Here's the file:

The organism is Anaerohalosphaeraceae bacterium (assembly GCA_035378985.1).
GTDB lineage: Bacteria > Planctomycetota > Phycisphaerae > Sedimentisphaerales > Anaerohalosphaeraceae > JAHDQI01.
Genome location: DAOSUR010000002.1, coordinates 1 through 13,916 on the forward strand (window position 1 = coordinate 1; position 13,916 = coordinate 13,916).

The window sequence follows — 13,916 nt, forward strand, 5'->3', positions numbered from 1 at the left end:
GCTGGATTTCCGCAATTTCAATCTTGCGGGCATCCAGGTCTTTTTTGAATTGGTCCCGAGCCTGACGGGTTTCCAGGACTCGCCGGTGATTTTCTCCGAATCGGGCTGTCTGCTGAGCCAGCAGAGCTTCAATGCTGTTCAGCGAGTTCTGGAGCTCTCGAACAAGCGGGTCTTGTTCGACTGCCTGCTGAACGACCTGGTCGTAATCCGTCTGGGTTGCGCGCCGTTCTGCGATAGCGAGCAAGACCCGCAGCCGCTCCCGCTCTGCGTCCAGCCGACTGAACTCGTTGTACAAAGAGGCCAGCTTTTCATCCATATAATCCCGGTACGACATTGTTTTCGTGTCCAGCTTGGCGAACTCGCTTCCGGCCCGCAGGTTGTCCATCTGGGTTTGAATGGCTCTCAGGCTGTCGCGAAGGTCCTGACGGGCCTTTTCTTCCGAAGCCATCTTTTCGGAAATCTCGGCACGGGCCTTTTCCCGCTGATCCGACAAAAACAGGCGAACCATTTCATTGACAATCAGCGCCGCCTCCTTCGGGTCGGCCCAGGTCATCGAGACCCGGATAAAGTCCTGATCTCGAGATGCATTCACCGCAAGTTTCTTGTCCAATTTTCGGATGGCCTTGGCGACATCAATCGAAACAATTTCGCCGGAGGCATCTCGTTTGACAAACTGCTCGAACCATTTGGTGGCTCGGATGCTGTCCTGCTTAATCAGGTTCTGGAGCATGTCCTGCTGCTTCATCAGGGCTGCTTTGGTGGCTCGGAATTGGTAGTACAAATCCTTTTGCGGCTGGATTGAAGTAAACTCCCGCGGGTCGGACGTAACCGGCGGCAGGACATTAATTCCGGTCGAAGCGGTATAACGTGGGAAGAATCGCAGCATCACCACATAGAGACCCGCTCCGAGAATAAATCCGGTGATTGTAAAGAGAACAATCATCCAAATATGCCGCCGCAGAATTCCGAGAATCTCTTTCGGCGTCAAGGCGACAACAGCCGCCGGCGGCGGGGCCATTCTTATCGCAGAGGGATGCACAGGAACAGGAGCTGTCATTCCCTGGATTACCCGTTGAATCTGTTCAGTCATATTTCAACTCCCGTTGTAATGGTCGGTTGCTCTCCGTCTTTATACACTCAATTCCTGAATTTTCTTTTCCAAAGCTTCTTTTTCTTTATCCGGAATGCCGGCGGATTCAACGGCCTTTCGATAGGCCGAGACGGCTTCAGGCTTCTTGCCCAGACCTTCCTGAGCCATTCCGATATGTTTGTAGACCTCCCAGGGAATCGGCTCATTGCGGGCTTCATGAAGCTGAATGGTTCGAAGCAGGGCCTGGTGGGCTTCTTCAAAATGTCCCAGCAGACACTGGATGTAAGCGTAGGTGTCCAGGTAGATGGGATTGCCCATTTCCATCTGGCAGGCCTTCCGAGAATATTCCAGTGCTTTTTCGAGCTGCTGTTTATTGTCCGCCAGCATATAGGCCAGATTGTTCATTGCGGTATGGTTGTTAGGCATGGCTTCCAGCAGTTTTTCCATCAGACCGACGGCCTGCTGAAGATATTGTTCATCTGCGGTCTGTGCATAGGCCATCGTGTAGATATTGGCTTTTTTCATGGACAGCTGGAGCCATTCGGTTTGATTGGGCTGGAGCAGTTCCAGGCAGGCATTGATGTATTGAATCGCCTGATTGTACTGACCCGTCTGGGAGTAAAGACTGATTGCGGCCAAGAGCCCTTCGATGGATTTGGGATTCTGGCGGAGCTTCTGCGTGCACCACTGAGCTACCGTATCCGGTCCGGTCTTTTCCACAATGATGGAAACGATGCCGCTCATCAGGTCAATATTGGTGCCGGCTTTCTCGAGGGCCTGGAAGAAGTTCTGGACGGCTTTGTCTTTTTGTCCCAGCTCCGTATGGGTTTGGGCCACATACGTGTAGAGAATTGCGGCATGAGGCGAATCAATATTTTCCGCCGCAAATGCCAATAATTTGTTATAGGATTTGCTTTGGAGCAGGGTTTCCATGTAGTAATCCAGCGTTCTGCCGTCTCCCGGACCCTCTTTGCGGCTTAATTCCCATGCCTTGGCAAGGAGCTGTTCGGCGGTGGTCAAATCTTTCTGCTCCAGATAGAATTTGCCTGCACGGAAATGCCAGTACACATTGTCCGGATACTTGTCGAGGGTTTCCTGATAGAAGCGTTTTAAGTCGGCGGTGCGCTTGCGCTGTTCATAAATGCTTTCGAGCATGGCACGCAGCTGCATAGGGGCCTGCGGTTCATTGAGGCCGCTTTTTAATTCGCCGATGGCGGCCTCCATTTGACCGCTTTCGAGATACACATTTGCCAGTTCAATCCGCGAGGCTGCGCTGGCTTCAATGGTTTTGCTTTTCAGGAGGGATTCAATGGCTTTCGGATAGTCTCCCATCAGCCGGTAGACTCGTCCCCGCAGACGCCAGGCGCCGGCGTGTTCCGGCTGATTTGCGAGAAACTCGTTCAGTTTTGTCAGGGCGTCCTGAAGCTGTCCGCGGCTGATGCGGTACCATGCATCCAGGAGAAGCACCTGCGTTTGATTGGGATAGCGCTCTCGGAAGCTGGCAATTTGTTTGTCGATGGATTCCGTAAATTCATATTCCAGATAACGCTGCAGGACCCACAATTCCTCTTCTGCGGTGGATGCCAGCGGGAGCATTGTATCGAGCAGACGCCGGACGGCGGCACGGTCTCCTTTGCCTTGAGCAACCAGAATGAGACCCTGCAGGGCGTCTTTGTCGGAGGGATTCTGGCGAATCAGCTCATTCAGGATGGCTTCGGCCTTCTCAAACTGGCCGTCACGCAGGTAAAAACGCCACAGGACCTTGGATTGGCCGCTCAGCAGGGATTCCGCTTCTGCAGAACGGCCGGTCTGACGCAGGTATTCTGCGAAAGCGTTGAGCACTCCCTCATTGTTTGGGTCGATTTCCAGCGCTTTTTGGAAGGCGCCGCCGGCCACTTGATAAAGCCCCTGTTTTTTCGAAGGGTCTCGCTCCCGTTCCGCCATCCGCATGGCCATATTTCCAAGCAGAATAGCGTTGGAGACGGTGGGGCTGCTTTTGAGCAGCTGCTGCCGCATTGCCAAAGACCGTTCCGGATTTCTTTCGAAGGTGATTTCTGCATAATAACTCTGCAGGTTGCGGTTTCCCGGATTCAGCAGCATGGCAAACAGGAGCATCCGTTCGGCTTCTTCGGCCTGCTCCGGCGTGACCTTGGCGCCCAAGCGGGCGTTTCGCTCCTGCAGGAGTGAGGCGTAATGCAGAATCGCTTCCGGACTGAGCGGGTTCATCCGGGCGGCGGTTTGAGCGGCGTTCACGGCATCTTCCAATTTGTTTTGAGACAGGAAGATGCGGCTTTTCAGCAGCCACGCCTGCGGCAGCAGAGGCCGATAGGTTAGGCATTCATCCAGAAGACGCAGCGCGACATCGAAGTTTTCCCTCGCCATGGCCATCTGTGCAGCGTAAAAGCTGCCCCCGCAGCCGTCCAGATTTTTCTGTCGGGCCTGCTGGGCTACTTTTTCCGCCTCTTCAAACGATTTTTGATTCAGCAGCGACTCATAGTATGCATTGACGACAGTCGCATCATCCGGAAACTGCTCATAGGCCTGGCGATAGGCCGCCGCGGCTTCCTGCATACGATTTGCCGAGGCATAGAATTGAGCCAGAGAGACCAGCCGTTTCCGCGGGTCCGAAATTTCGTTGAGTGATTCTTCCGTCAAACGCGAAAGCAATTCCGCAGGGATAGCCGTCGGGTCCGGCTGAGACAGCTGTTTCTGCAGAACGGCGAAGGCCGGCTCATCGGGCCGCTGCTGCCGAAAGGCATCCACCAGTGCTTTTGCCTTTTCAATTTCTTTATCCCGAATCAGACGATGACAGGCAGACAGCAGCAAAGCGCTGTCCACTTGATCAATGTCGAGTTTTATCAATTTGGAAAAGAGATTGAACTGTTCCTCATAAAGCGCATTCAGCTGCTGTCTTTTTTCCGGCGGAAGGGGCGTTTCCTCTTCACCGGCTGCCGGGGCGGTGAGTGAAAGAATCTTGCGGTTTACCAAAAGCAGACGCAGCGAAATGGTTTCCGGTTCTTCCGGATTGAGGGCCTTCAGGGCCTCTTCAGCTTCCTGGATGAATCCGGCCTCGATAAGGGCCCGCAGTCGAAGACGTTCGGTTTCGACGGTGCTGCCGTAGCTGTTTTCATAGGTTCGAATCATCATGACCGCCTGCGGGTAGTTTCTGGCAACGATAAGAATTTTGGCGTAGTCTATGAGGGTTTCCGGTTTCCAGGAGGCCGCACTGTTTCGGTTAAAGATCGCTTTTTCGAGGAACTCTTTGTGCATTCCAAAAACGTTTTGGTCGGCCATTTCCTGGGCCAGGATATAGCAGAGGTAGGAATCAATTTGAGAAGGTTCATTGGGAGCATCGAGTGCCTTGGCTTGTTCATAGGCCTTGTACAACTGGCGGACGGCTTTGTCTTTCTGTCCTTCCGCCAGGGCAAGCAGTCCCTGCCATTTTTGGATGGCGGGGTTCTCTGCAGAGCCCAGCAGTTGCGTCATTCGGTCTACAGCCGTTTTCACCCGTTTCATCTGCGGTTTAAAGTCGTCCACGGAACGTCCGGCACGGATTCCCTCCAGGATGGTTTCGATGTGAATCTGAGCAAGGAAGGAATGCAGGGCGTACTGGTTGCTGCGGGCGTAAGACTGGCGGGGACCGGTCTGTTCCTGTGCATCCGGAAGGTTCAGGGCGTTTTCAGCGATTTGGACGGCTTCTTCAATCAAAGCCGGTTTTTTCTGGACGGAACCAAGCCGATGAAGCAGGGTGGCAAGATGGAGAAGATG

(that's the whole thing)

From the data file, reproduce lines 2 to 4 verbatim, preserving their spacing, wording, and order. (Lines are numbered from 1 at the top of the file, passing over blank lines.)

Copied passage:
GTDB lineage: Bacteria > Planctomycetota > Phycisphaerae > Sedimentisphaerales > Anaerohalosphaeraceae > JAHDQI01.
Genome location: DAOSUR010000002.1, coordinates 1 through 13,916 on the forward strand (window position 1 = coordinate 1; position 13,916 = coordinate 13,916).

The window sequence follows — 13,916 nt, forward strand, 5'->3', positions numbered from 1 at the left end: